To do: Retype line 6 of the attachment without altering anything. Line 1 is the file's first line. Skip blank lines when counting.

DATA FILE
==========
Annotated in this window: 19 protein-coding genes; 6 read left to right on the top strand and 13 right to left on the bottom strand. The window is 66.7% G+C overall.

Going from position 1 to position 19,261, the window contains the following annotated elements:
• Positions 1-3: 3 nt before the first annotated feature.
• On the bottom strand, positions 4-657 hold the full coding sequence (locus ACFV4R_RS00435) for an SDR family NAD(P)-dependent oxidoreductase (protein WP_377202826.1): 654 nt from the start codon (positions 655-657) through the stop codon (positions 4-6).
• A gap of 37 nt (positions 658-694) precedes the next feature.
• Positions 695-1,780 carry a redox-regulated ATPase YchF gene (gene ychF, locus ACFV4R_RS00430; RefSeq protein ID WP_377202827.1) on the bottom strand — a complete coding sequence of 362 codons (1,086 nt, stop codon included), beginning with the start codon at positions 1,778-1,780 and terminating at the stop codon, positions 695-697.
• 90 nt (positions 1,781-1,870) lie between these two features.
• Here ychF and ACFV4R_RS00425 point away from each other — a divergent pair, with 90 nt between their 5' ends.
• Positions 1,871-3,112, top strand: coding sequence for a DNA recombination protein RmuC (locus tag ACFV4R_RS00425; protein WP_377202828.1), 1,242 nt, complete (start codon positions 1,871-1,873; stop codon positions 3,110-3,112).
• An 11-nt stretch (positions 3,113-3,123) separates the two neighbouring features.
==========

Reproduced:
• Positions 695-1,780 carry a redox-regulated ATPase YchF gene (gene ychF, locus ACFV4R_RS00430; RefSeq protein ID WP_377202827.1) on the bottom strand — a complete coding sequence of 362 codons (1,086 nt, stop codon included), beginning with the start codon at positions 1,778-1,780 and terminating at the stop codon, positions 695-697.